WASHINGTON (Reuters) - Hundreds of members of the U.S. Congress signed a letter to President Donald Trump on Monday arguing that the United States should remain engaged with the conflict in Syria, saying they were "deeply concerned" about extremist groups in the country.
DUSHANBE (Reuters) - Three prison guards and 29 inmates were killed in a prison riot in Tajikistan that the government blamed on Islamic State militants.
Tajikistan's Justice Ministry said the riot broke out late on Sunday in the prison in the city of Vakhdat, 10 km (six miles) east of the capital Dushanbe, as militants armed with knives killed three guards and five fellow prisoners.
BAGHDAD (Reuters) - A rocket was fired in Iraqi capital Baghdad's heavily-fortified Green Zone, which houses government buildings and foreign embassies, but caused no casualties, the Iraqi military said on Sunday.
A blast was heard in central Baghdad on Sunday night, Reuters witnesses said and two Baghdad-based diplomatic sources also said they heard the blast.
KABUL (Reuters) - Afghanistan's parliament descended into chaos on Sunday when lawmakers brawled over the appointment of a new speaker, an inauspicious start to the assembly which was sitting for the first time since chaotic elections last year.
Results of last October's parliamentary election were only finalized earlier this month after repeated technical and organizational problems and widespread accusations of fraud.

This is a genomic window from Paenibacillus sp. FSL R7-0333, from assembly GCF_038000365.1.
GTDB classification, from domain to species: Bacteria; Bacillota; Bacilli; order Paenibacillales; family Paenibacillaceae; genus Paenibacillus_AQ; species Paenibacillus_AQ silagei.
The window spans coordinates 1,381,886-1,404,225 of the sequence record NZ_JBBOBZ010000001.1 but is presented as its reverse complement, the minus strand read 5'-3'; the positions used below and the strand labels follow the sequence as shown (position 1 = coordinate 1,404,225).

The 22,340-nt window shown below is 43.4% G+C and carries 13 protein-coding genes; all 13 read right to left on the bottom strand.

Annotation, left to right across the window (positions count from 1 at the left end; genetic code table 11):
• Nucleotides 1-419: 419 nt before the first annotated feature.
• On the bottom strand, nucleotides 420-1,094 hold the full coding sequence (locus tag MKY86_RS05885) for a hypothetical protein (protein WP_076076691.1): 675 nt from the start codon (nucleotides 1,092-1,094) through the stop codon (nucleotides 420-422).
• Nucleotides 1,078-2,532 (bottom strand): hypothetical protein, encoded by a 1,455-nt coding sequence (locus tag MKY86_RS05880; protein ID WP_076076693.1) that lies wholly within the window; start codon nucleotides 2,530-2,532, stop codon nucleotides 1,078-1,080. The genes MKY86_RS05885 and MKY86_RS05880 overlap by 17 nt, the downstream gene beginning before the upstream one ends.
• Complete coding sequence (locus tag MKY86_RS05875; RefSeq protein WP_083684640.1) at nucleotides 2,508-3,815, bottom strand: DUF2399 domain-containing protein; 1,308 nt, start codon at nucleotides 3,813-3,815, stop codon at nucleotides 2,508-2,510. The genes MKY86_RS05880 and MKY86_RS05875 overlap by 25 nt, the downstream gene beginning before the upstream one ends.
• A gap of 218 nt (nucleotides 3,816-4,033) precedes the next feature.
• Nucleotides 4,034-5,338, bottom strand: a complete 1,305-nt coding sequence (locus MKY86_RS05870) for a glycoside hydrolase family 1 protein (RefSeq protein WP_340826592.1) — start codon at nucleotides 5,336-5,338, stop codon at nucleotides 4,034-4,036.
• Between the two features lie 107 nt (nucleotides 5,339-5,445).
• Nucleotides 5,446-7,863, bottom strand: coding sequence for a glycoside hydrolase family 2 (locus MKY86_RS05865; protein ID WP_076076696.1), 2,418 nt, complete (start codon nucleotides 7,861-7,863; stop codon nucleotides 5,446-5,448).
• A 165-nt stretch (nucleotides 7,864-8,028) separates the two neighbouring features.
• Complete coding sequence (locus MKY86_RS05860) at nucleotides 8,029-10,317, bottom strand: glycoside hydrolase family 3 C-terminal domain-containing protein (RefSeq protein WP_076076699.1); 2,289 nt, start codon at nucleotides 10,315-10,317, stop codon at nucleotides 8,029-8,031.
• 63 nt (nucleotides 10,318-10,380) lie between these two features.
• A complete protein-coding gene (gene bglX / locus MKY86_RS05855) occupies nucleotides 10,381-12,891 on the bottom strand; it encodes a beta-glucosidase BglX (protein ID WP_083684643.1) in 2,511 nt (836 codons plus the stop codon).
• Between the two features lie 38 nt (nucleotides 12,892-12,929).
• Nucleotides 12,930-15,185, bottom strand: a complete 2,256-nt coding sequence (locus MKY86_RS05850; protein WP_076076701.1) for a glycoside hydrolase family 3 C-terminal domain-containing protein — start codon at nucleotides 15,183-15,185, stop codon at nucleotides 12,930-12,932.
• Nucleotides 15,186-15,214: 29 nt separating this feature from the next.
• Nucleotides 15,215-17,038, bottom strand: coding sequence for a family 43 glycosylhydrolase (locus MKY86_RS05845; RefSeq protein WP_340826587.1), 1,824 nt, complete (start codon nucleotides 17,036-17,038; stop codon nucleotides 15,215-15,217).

WASHINGTON (Reuters) - President Donald Trump on Tuesday denied a New York Times report that U.S. officials were discussing a military plan to send up to 120,000 troops to the Middle East to counter any attack or nuclear weapons acceleration by Iran.
"I think it's fake news, OK? Now, would I do that? Absolutely. But we have not planned for that. Hopefully we're not going to have to plan for that. And if we did that, we'd send a hell of a lot more troops than that," Trump told reporters at the White House.
Flight deck personnel stand on the flight deck on board the Nimitz-class aircraft carrier USS Abraham Lincoln (CVN 72) as it patrols the Arabian Gulf during a Strait of Hormuz transit February 14, 2012. (Reuters/Jumana El Heloueh)
WASHINGTON (Reuters) - The top U.S. defense official has presented an updated military plan to President Donald Trump's administration that envisions sending up to 120,000 troops to the Middle East should Iran attack American forces or accelerate work on nuclear weapons, the New York Times reported on Monday.
Citing unnamed administration officials, the Times said Acting Defense Secretary Patrick Shanahan presented the plan at a meeting of Trump's top security aides on Thursday.
Reuters could not immediately confirm the report. The White House did not immediately respond to a request for comment. The Pentagon declined to comment.